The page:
Remaking the LightBook: Fairy Tales

This is the latest iteration of the LightBook, made as a present for a friend.

Moving of the book controls the tiny lights on the front cover. When the book is picked up, the blue lights on the cover fade up to full. When the book lies flat, the lights turn out.

Finding the book

I had been looking for the right book for a few months. The book has to feel right when it’s picked up: a decent weight and balance in the hand. The paper must be of a good thickness and work with the type and lettering. The cover must be hardboard, and have an intricate design or embossed pattern. It’s got to have the feeling of a well-loved book, with handwritten notes scribbled between the pages.

I found it in November in a second hand book shop: a hardback copy of Hans Andersen’s Fairy Tales, bound in brown cloth with gold and blue decoration. Inside there are colour drawings by Phyllis Reilly, illustrating the short stories.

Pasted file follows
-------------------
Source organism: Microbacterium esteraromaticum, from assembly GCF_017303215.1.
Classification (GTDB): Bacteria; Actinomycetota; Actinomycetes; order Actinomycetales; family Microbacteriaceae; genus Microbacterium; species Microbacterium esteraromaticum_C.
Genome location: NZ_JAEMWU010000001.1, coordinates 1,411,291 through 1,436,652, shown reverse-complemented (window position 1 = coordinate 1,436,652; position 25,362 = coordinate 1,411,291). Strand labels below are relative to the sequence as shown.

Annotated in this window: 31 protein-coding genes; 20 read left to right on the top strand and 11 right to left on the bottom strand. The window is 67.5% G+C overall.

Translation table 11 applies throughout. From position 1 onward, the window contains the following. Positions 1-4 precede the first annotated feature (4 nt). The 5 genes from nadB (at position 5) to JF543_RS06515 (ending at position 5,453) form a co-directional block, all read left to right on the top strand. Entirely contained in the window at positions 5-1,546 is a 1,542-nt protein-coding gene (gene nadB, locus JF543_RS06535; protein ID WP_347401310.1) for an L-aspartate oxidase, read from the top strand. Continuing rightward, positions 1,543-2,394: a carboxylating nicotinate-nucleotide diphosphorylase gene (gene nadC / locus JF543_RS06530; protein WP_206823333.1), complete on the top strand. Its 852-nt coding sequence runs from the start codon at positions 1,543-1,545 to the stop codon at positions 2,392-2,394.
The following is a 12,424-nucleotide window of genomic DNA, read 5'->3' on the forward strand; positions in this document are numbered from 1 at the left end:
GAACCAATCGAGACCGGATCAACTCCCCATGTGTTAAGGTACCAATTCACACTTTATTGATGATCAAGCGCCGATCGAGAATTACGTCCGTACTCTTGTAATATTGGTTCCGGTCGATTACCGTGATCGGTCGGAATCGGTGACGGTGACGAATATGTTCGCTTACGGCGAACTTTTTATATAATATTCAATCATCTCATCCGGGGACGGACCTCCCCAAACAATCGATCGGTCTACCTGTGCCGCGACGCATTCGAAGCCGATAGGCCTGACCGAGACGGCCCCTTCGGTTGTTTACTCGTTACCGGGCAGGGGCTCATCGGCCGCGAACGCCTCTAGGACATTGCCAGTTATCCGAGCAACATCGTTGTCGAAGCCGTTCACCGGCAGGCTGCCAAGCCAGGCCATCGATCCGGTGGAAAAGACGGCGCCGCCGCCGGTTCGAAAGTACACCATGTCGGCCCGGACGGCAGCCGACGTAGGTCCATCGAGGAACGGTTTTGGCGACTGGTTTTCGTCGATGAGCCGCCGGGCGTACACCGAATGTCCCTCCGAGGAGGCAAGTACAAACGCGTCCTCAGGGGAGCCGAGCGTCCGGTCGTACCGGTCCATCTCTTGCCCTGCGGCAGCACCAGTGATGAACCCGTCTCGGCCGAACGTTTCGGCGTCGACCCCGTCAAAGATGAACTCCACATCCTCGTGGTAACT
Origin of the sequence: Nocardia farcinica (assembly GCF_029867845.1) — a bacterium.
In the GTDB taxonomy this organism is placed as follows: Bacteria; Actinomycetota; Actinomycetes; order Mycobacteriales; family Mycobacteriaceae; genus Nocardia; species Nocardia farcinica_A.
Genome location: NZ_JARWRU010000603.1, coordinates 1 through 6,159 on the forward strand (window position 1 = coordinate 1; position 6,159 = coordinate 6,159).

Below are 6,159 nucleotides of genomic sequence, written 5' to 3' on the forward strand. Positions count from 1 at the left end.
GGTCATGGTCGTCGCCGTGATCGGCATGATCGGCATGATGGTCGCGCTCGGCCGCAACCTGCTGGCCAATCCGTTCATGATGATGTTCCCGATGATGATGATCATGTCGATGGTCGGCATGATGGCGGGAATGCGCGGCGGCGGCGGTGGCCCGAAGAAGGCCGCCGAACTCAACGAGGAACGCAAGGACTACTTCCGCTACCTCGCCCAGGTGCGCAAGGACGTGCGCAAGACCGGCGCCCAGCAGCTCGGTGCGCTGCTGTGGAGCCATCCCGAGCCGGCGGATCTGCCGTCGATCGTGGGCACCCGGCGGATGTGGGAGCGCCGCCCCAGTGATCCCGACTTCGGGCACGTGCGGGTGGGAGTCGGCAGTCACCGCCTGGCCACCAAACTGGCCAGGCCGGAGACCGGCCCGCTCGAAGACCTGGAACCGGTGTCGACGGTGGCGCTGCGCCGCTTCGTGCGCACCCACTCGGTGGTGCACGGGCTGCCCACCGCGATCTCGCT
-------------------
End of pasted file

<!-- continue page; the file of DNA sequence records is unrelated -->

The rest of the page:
It looks and feels like a magical book.

In this iteration, I wanted to explore hiding more of the Arduino components in the cover.

LightBook: Fairy Tales is based on a modified version of the LightBook code, and the connections are altered slightly too. This version uses 4 blue LEDs.

Making the book

A quick sketch of the new design for the Arduino, pins and components for Fairy Tales.

New endpapers were made for the front of the book, to conceal the connections between the Arduino and the LEDs on the front cover. The Lilypad Arduino and accelerometer are taped in place before the connections are sewn.

Then the connections are sewn on the endpapers with conductive thread.

Underneath the new endpapers, the conductive thread is held with electrical tape to insulate the threads from touching.

The Arduino is connected to 4 blue LEDs on the cover of Fairy Tales. The blue LEDs match the intricate blue bird-and-flower design around the edge of the cover.

The Arduino and accelerometer sewn in place on to the new endpaper.

Bug testing the book. Fairy Tales is connected up to the MacBook Air by USB. At this point, the MacBook is able to talk to the paper-bound book.

After passing the testing phase, the endpapers are fixed in place. Then the final piece of work is started: cutting a hole in the pages to give space for the Arduino, so the book cover will sit flat when it’s closed.

The finished book.

Make a LightBook: full code and instructions.

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